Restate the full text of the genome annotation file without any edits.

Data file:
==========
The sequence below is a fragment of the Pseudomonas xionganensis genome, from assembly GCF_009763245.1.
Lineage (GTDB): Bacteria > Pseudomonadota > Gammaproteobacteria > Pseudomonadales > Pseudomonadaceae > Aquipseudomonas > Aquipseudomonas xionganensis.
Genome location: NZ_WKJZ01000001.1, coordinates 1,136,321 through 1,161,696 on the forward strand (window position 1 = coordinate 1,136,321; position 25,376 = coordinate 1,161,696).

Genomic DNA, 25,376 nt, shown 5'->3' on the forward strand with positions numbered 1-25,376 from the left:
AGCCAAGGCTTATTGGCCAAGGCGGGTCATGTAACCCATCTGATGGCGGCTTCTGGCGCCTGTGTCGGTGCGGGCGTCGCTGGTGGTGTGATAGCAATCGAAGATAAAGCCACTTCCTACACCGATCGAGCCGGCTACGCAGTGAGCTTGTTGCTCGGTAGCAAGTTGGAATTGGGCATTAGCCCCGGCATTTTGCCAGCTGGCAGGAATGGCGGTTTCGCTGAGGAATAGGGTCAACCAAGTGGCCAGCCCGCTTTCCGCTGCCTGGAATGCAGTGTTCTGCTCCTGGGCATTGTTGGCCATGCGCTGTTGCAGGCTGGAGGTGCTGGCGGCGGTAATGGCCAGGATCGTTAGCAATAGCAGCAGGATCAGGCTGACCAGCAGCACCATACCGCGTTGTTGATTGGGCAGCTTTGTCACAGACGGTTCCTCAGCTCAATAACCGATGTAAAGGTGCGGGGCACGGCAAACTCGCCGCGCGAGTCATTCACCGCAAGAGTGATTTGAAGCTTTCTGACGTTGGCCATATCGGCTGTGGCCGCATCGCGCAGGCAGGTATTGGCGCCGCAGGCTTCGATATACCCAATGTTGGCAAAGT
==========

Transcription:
The sequence below is a fragment of the Pseudomonas xionganensis genome, from assembly GCF_009763245.1.
Lineage (GTDB): Bacteria > Pseudomonadota > Gammaproteobacteria > Pseudomonadales > Pseudomonadaceae > Aquipseudomonas > Aquipseudomonas xionganensis.
Genome location: NZ_WKJZ01000001.1, coordinates 1,136,321 through 1,161,696 on the forward strand (window position 1 = coordinate 1,136,321; position 25,376 = coordinate 1,161,696).

Genomic DNA, 25,376 nt, shown 5'->3' on the forward strand with positions numbered 1-25,376 from the left:
AGCCAAGGCTTATTGGCCAAGGCGGGTCATGTAACCCATCTGATGGCGGCTTCTGGCGCCTGTGTCGGTGCGGGCGTCGCTGGTGGTGTGATAGCAATCGAAGATAAAGCCACTTCCTACACCGATCGAGCCGGCTACGCAGTGAGCTTGTTGCTCGGTAGCAAGTTGGAATTGGGCATTAGCCCCGGCATTTTGCCAGCTGGCAGGAATGGCGGTTTCGCTGAGGAATAGGGTCAACCAAGTGGCCAGCCCGCTTTCCGCTGCCTGGAATGCAGTGTTCTGCTCCTGGGCATTGTTGGCCATGCGCTGTTGCAGGCTGGAGGTGCTGGCGGCGGTAATGGCCAGGATCGTTAGCAATAGCAGCAGGATCAGGCTGACCAGCAGCACCATACCGCGTTGTTGATTGGGCAGCTTTGTCACAGACGGTTCCTCAGCTCAATAACCGATGTAAAGGTGCGGGGCACGGCAAACTCGCCGCGCGAGTCATTCACCGCAAGAGTGATTTGAAGCTTTCTGACGTTGGCCATATCGGCTGTGGCCGCATCGCGCAGGCAGGTATTGGCGCCGCAGGCTTCGATATACCCAATGTTGGCAAAGT